Almost 10 years ago, on September 2, 2009, the High Court of Delhi handed down a landmark judgment dealing with the fledgling Right to Information (RTI) Act. It held that the Office of the Chief Justice of India (CJI) was a “public authority”, and therefore, subject to the provisions of the Act. Information held by the CJI — including, in the context of the case, information about judges’ assets — could be requested by the public through an RTI application. In ringing words, Justice Ravindra Bhat declared that the RTI was a “powerful beacon, which illuminates unlit corners of state activity, and those of public authorities which impact citizens’ daily lives, to which they previously had no access”.
The Supreme Court appealed against this judgment, and the case eventually wound its way to the Supreme Court, where a stay was granted, and matters remained in limbo for a few years. Earlier this month, however, a five-judge Bench of the court finally heard the case on merits, and reserved judgment. By this time, the issues under consideration involved not only Justice Bhat’s ruling on the status of the Chief Justice as a public authority and the disclosure of judges’ assets, but also the question of whether the correspondence of the Collegium (the body of judges that selects and makes appointments to the higher judiciary) was subject to the RTI.
The basic question, i.e. whether or not the Office of the CJI is subject to the RTI Act, has an easy answer: yes. As Justice Bhat correctly observed in the High Court judgment, “all power — judicial power being no exception — is held accountable in a modern Constitution”. A blanket judicial exemption from the RTI Act would defeat the basic idea of “open justice”: that the workings of the courts, as powerful organs of state, have to be as transparent and open to public scrutiny as any other body. Nor would bringing the judiciary under the RTI Act destroy the personal privacy of judges: as the High Court judgment noted, the RTI Act itself has an inbuilt privacy-oriented protection, which authorises withholding the disclosure of personal information unless there is an overriding public interest. While disclosure of assets is arguably justified by an overriding public interest, medical details or information about marital status, for example, are clearly not. There will always be borderline cases, of course, but that only calls for nuanced and fine-grained analysis of such cases, nothing more.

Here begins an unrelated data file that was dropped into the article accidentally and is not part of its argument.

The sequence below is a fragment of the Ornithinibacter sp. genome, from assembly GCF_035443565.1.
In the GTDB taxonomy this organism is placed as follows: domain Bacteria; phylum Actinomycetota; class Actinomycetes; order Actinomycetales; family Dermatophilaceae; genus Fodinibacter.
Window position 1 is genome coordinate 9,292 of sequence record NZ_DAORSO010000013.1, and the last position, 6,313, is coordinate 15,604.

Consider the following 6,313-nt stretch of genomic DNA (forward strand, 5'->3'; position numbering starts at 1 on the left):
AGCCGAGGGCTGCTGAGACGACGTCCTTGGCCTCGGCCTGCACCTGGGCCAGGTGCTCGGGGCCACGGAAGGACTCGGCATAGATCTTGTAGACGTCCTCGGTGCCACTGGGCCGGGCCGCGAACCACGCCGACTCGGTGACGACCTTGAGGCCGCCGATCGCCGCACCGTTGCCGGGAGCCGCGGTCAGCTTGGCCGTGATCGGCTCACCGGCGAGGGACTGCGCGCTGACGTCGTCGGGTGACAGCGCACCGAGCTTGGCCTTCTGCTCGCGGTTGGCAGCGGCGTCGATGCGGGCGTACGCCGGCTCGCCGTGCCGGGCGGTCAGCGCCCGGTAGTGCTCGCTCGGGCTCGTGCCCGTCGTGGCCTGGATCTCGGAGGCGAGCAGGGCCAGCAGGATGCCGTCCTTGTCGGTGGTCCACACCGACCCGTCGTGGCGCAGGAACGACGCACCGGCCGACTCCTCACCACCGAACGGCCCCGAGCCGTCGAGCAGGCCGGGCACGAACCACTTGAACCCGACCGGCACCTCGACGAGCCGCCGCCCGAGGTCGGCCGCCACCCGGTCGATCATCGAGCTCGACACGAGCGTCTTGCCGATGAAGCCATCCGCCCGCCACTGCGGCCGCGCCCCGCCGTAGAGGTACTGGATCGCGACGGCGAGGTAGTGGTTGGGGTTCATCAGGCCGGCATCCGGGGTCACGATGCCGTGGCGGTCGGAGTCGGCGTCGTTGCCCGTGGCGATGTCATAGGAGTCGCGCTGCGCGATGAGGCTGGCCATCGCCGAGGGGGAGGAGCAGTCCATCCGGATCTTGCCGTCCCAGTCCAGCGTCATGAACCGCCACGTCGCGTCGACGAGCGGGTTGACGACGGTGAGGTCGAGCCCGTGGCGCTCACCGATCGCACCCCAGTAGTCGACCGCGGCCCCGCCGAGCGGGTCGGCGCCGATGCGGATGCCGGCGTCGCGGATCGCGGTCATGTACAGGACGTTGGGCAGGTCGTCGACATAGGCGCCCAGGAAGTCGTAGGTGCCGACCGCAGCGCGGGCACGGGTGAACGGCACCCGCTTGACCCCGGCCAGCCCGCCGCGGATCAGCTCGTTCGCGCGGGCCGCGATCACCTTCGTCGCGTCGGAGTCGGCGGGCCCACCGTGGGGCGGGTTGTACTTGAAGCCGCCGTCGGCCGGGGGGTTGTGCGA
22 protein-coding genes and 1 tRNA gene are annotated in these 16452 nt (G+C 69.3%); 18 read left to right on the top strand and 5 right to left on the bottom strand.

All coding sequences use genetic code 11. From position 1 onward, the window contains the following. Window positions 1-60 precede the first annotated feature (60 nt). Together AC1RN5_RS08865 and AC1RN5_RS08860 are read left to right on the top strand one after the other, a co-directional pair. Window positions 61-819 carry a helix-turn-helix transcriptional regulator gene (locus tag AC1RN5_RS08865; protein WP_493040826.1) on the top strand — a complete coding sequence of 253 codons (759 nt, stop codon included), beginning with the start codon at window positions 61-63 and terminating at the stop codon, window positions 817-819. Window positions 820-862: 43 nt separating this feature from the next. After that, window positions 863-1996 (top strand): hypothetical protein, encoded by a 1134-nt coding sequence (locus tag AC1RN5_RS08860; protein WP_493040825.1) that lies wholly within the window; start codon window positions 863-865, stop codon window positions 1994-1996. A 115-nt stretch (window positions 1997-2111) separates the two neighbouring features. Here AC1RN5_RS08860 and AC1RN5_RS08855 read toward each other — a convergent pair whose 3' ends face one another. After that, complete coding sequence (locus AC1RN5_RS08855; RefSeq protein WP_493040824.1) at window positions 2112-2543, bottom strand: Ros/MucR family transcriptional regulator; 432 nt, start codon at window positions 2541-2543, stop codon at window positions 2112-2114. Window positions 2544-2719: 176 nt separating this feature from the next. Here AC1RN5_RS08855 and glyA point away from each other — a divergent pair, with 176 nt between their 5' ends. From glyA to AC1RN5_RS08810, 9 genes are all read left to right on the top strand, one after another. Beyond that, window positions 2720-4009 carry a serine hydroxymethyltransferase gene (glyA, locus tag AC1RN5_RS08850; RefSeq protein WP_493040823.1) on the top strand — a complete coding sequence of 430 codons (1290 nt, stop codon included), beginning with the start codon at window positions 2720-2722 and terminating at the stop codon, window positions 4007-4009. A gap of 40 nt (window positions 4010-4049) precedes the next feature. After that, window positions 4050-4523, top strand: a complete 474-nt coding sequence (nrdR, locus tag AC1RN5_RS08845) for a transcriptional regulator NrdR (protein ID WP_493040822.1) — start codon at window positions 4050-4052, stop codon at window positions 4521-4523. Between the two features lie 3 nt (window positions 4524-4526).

During the hearings, however, the question most at issue involved the disclosure of the correspondence of the Collegium. The Collegium includes the five senior-most judges of the Supreme Court, who collectively constitute the selection panel for judicial appointments to the Supreme Court (and the three senior-most judges when it comes to the High Courts). India is one of the few countries where judges have the last word on judicial appointments, through the mechanism of the Collegium. The Collegium itself is not mentioned in the text of the Constitution: it arose out of a judgment of the Supreme Court, and in response to increased executive interference in judicial appointments, particularly during Indira Gandhi’s regime.
The Collegium began life, therefore, as a tool to secure and guarantee the independence of the judiciary. In 2015, the Supreme Court struck down a constitutional amendment establishing a National Judicial Appointments Commission, which would have replaced the Collegium. A majority of the five-judge Bench held that judicial primacy in appointments was the only constitutionally-authorised way of securing/ensuring judicial independence against an increasingly powerful political executive.